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George Drake, a Korean War veteran, is on a quest to raise money for a memorial to the soldiers who saved thousands of Korean orphans. He visited Korea last month to meet with military and civilian officials.
George Drake, a Korean War veteran, is on a quest to raise money for a memorial to the soldiers who saved thousands of Korean orphans. He visited Korea last month to meet with military and civilian officials. (Joseph Giordono / S&S)

SEOUL — Fifty years ago, U.S. soldiers like George Drake helped save tens of thousands of starving Korean children left orphans by the Korean War and its aftermath. Now, Drake is the one in need of help.

To complete the quest that has defined the past decades of his life — honoring soldiers who helped save the orphans — he has traveled back to South Korea to drum up financial support for a memorial to the acts of his fellow servicemembers.

In late July 2003, Drake shepherded the dedication of the Korean War Children’s Memorial in Bellingham, Wash. But the tall wooden pagoda, set amid lush green trees and a border of large stones, still is not complete. And, Drake said in an interview last week, his organization needs $50,000 to pay off the debt building it incurred.

“More than a little bit of that, and probably more than my wife knows about, I’m the guarantor,” said Drake, who has a sly grin and appears and acts younger than his 74 years.

His estimate, which he says is on the conservative side, is that U.S. troops saved more than 10,000 children and helped sustain more than 50,000 others in 400 orphanages throughout South Korea.

“Most of these guys were making less than $100 a month, depending on their rank. But over the three years of the war, the American soldier donated more than $2 million to help orphanages,” said Drake, who served as an enlisted man in the 326th Communications Recon Company, operating near Pyongtaek from August 1953 to December 1953.

Sitting on a couch in the Camp Kim United Service Organizations building recently, he paged through a mock-up of the traveling photo exhibit he wants to make. Titled “GIs and the Kids: A Love Story,” it chronicles the interactions between U.S. troops and Korean kids from 1950 to 1954.

As Drake envisions it, the exhibition will display 160 photos on 36 panels, each measuring roughly four feet by two feet. He hopes to have English- and Korean-language versions of the exhibit, which is to travel throughout the United States and South Korea. That project is being funded by family members of Col. Russell L. Blaisdell, an Air Force chaplain instrumental in saving thousands of kids through a Korean War airlift.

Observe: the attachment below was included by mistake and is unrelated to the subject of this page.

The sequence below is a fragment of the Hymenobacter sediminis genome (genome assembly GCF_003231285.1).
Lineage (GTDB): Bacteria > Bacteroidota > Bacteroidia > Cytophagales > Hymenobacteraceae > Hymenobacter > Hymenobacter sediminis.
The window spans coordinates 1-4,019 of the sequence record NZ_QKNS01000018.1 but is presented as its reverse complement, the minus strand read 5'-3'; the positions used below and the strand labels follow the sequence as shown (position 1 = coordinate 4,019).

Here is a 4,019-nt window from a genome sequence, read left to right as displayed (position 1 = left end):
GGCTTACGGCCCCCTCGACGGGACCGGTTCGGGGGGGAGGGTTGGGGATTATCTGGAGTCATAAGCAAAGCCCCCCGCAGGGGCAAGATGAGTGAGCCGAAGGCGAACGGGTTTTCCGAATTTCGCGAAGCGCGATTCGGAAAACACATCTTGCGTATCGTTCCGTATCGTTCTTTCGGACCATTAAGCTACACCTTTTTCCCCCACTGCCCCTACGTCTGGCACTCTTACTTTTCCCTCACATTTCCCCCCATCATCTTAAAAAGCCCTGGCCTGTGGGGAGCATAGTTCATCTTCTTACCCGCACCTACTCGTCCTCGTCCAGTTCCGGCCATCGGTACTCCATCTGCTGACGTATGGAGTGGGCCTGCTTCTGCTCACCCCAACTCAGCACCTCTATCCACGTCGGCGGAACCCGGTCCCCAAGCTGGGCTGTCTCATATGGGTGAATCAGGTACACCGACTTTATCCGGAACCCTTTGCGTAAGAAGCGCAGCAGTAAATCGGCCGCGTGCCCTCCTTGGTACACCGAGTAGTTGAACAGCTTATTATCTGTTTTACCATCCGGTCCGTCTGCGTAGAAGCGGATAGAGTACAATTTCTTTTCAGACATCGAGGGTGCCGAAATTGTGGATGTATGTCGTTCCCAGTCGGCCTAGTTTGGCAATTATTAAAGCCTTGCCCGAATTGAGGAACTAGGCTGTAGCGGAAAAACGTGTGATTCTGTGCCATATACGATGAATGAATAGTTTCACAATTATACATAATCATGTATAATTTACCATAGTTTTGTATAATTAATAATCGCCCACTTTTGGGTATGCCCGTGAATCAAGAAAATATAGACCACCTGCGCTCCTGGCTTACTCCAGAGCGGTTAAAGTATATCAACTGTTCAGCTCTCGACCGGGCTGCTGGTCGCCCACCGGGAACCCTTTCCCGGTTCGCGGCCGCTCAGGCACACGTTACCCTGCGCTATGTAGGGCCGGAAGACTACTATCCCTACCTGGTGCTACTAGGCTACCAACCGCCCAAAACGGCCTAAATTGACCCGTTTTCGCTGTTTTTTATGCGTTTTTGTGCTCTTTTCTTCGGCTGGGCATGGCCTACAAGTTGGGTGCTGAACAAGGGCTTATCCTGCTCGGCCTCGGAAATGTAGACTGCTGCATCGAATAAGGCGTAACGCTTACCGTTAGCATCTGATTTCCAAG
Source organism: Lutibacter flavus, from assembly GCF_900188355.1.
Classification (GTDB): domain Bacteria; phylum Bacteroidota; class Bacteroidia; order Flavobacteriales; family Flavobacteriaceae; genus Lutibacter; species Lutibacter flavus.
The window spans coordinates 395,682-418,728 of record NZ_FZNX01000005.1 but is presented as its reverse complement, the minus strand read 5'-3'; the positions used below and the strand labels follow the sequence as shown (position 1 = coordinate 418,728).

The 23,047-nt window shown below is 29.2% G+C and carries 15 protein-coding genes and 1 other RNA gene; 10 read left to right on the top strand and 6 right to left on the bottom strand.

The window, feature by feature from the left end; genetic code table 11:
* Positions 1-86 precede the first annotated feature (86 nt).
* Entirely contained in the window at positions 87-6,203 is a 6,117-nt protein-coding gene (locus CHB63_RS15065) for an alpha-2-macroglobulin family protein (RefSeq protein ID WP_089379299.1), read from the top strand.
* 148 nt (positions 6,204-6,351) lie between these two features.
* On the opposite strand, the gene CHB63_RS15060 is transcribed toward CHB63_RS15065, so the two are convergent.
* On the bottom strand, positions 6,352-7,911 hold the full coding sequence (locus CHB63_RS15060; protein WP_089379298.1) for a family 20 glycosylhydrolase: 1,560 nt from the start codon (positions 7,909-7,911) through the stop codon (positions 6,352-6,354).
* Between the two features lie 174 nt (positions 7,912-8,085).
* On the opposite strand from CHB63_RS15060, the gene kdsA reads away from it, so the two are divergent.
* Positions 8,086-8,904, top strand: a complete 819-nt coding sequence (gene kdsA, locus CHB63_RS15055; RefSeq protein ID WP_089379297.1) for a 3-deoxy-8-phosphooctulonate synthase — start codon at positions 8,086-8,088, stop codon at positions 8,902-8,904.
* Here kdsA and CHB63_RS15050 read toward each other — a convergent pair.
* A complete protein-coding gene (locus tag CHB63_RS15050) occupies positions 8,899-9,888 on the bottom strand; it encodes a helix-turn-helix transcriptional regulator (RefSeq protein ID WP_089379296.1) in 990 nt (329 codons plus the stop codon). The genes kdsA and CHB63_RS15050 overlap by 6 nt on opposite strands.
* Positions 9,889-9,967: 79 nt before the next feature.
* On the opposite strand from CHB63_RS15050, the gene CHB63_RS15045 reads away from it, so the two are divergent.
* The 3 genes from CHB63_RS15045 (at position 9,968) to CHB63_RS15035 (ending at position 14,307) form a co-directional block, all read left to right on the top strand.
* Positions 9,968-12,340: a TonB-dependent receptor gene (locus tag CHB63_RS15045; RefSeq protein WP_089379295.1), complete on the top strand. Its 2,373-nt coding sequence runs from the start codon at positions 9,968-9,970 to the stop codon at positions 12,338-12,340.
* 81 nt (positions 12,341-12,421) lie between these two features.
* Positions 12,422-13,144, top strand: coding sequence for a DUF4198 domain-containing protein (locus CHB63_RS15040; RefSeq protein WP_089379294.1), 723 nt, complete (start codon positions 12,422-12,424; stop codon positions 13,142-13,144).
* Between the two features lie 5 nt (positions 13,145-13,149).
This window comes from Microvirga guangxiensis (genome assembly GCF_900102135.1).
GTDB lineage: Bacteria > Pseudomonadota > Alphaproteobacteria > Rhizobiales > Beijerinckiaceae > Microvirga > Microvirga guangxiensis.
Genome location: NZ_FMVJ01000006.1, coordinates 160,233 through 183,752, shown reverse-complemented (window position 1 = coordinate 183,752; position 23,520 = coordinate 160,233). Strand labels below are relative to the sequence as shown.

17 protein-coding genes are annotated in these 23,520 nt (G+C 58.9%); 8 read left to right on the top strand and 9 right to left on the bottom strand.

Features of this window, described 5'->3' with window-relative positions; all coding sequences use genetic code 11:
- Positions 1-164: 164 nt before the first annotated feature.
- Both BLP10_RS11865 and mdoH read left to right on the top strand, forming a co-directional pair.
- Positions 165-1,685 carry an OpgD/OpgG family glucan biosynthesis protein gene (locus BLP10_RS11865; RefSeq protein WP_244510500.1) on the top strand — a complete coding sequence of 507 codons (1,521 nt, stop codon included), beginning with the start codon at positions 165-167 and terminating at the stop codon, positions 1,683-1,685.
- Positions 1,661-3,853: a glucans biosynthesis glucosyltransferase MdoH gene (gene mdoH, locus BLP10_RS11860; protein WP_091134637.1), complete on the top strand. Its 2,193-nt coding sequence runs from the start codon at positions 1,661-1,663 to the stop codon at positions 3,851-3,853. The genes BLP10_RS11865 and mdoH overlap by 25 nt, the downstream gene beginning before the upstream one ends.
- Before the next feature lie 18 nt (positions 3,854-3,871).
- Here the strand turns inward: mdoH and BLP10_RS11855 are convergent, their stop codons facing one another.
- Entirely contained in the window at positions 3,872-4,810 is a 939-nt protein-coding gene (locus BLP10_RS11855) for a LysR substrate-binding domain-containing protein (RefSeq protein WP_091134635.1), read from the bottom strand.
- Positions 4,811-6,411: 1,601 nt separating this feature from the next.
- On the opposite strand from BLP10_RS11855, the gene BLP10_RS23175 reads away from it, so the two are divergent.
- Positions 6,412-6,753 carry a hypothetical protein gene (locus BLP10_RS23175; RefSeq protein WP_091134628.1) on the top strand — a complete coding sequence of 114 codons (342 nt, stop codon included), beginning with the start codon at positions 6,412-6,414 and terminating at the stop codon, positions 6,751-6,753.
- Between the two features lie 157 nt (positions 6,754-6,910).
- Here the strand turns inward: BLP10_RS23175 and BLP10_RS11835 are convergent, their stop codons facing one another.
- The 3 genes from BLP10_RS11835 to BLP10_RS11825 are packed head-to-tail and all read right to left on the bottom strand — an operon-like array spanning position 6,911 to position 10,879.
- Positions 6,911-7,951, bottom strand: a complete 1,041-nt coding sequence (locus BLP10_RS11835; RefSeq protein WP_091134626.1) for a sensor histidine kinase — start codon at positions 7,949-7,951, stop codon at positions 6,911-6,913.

Drake says his projects have many purposes. The main one, he says, is to tell a story not many people know. With today’s military embroiled in bloody conflicts in Iraq and Afghanistan, and having its image soiled by incidents such as the Abu Ghraib prison scandal, Drake wants today’s soldiers to remember the good things soldiers have done.

“I want American troops, especially the ones in Korea now, to be so damned proud of their predecessors,” Drake said.

And he wants to tell the story to the younger generation of South Koreans, who polls have shown harbor mainly negative feelings about the U.S. military presence in South Korea. To that end, he spent much of his time in South Korea last month meeting with student groups and giving interviews to South Korean media.

Officials at the Korean War Memorial in Seoul said they’re interested in hosting one of the photo exhibits. But calls to other South Korean government agencies reflected why Drake indicates many of his attempts to get support in South Korea for the projects have been frustrating.

Still, he has big plans. His dream fund-raiser, he said, would be a bicycle trek of surviving Korean War veterans, beginning in North Korea and cycling down the peninsula to South Korea.

“Just imagine what that would be. Here we’d be, riding for the orphans,” he says. “People have got to know this story.”

More information on the memorial can be found at www.koreanchildren.org.

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